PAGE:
Headlines

Union, New York state officials gear up for a fight over teacher evaluations

Good morning!

The state education department could have new teacher evaluations in place by 2019, officials said Monday, but they likely won't get there without a fight. The union is gearing up for a push to return to local assessments.

Also, New York City teachers brought Black Lives Matter into their classrooms all last week, and the mayor is expected to announce an initiative to get high school students registered to vote.

Enjoy!

-- Christina

SED VS. NYSUT As the state prepares to overhaul how teachers are evaluated, it is also heading towards a clash with the union. Chalkbeat

BLM IN EDU New York City teachers brought Black Lives Matter into their classrooms with lessons on racial justice and a rally planned today at the education department’s headquarters. Chalkbeat

HELPING OUT Daisy Zheng tutors and mentors students with Breakthrough New York, an organization that once helped her make it to college when she was just a high school student herself. NY1

SPEAKING OUT Parents, activists and teachers protested at a Bronx school where the principal is accused of barring a teacher from giving a lesson on black history. New York Daily News

GET OUT THE VOTE At tonight’s State of the City address, Mayor Bill de Blasio is expected to announce an initiative that allows 17-year-olds to register to vote in school. New York Daily News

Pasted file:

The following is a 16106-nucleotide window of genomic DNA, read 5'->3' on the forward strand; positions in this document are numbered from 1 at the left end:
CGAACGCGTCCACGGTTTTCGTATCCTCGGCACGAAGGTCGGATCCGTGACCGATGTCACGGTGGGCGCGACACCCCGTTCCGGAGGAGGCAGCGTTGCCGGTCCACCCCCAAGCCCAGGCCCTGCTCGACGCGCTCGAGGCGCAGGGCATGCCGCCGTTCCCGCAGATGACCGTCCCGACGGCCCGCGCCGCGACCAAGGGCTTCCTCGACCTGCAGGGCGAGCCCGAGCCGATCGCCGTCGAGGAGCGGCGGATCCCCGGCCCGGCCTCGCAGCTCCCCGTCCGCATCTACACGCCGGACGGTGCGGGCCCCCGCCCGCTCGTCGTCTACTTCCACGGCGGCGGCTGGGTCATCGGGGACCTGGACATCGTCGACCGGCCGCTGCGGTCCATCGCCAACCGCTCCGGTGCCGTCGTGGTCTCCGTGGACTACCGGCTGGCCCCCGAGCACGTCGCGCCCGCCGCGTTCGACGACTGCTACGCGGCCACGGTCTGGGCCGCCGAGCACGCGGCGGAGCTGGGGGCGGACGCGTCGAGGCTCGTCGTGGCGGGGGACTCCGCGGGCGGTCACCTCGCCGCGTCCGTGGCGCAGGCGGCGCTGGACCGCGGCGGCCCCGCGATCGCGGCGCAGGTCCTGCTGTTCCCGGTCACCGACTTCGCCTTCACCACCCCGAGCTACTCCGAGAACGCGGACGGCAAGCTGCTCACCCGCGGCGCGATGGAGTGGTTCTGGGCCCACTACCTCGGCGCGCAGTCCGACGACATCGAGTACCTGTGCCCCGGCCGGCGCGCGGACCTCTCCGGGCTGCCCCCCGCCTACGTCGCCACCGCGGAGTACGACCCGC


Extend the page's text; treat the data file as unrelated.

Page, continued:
SURVEY SAYS The annual New York City school survey is out for parents, teachers and students. Staten Island Advance

NEW GRADS Students from the The Staten Island Young Adult Borough Center, which caters to students who have fallen behind in their studies, earned their high school diplomas last week. Staten Island Advance

MONEY MATTERS The city is expected to pay an extra $136 million in benefits to school bus drivers working for a single firm, a move that has been controversial with council members. New York Post

SICK IN SCHOOL Parents in Manhattan’s District 2 say middle school admissions policies that prioritize attendance mean that students go to school sick, even during an outbreak of the flu. New York Post

BUYING IN Opinion: Javeria Khan, managing director of schools at Success Academy, says parental investment in schools “must be earned.” The 74

ROLLBACK The U.S. Department of Education said it won’t take action on complaints from transgender students who are banned from using the restrooms that match their gender identity, though other types of complaints may be protected under federal law. NPR, BuzzFeed